Me? It was time to start heading back to the staging area. I took this trail. (Forgot its name). Christine, who met me at Burkett Trail, decided to continue on the paved areas and would meet me back at the parking lot.
 Going back was not all downhill and smooth trails.
 The obligatory fall.
All of our mountain bike friends tell their war stories of falling, bruising, bleeding, and landing in cactus/thorns. So now I have mine. One can see that the trail is on a slight decline with a curve. I was going pretty fast, probably 6 mph, and hit the sand on the outer part of the rut. Front wheel went out from under me and plunk! When I hit the ground, I slid backwards a little, just enough to slide into a cactus thorn.

Although I did not bleed or bruise, I now have my war story. And I hope that it is my worst one in all of the upcoming adventures on a real mountain bike.
All's well that ends well. And my end didn't have any remaining thorns that needed to be removed.

Post script: On the return route, Christine became adventurous and took a short cut back to the parking lot using Tasajillo Flats. She negotiated it quite well and may even join me on the next ride as I seek out flatter trails, fewer rocks, fewer hills, less steep inclines/declines, fewer thorns, fewer cacti, fewer tumble weeds, fewer tight curves, and less sand. And a spa at the end of the trail.


  1. LOL you deserve to be Mtn bikers, now just get fat it will be perfect fit, old fat mtn bikers that is what happens to old roadies that can't hang on the road any longer. soon you will not be ridding at all, if what you do could be called ridding at all.

  2. @anonymous: yep, mountain bike junk miles. : )

  3. Sweet hill bikes! I'm having enough trouble negotiating pavement so I doubt I'll ever venture onto something so treacherous as dirt.
    As far as having wind here, I think it's something we expect so unless it's trying to push us over or blowing snow into our faces, it's considered a part of the "fun."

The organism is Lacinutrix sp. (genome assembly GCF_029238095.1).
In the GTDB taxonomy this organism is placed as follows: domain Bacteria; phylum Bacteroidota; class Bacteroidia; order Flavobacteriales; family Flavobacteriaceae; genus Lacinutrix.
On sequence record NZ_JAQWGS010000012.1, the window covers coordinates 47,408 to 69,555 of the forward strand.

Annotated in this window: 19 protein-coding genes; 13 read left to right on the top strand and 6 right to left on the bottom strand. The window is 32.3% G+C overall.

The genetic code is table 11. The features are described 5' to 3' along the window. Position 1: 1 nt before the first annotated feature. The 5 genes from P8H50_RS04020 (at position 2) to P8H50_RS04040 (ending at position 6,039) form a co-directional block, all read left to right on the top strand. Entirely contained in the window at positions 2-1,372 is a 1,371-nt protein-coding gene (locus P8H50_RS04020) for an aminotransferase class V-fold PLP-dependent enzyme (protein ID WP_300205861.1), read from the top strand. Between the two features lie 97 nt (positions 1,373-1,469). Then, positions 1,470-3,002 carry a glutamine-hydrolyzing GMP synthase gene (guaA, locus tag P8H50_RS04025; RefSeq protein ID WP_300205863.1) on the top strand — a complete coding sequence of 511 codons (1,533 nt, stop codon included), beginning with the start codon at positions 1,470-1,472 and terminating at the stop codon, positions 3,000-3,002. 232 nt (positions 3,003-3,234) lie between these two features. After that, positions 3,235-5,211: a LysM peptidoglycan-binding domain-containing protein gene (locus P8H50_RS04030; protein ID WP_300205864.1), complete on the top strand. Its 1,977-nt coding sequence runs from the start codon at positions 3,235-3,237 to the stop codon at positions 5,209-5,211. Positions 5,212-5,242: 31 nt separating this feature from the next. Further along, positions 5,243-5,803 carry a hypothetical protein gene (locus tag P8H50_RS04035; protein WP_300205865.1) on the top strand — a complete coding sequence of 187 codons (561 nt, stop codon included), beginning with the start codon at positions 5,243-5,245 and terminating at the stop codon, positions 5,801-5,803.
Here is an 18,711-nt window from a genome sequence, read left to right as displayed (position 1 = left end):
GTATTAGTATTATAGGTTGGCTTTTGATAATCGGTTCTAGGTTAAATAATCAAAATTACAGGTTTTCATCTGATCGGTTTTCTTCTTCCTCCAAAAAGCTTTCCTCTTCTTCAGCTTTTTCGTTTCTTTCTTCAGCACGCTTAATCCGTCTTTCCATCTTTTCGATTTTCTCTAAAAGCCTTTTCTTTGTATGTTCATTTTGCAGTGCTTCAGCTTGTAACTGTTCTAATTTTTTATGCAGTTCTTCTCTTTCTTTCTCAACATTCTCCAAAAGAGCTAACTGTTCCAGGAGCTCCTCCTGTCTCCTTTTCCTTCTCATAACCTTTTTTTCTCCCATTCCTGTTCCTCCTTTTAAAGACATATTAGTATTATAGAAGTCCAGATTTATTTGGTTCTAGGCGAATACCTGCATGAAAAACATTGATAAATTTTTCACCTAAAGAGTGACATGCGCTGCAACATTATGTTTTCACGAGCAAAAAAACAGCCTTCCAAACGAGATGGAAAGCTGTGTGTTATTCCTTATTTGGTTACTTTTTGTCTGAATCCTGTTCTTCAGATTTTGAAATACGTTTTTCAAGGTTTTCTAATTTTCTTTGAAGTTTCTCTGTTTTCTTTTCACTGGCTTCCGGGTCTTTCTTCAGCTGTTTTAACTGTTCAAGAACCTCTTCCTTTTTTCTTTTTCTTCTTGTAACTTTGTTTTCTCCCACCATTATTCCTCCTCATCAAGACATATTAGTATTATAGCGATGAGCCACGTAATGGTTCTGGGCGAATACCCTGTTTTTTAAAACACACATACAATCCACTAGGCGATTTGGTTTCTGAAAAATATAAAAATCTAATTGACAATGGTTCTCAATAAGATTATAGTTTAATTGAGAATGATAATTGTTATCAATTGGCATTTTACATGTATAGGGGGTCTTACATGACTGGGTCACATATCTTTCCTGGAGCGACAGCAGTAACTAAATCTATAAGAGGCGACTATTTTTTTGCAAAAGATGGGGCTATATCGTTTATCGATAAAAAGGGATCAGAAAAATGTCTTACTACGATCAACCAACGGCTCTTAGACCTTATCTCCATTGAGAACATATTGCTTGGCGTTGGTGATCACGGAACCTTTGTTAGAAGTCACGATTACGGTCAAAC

I'm glad you pointed out that bird sanctuary. I thought it was a high-end outhouse.

  4. @Edie: Only upscale Texas ranchers would have such an outhouse. It would easily be a three-holer.

  5. Thorns and cactus??? reminds me of my sister in Italy on "The Walls of Pain".

    She said as long as she was making forward progress, no matter how small, she stayed on her bike. Eventually she had to get off and decided have a pee.

    (Now the story gets rather visual--close your eyes, Roy). She was wearing an all-in-one lycra suit that she had to unzip and pull all the way down to her knees. She assumed the position, and the next thing she knew, she was doing backwards summersaults down the hill towards a two mile drop-off. She managed to throw out the anchors and stopped her rapid descent and near disaster, only to finally register the burning nettle stings all over her exposed tender parts!

    ah...biking stories!!!
    Enjoy your new bikes and slow down on the trails.

  6. Rosemary, nothing could top that image. I'm speechless. I'll never tell your sister that you've made her international entertainment. (Christine)

  7. Yay! Now come do the 9-mile loop with us on a Sunday afternoon!

  8. @Debbie: Looking forward to it. However, it will have to be Sunday after next. This Sunday will be the Ride Through the Christmas Lights. Hope you can make it. Always a fun ride.

    Santa on his new mountain bike will lead the kids-big and small.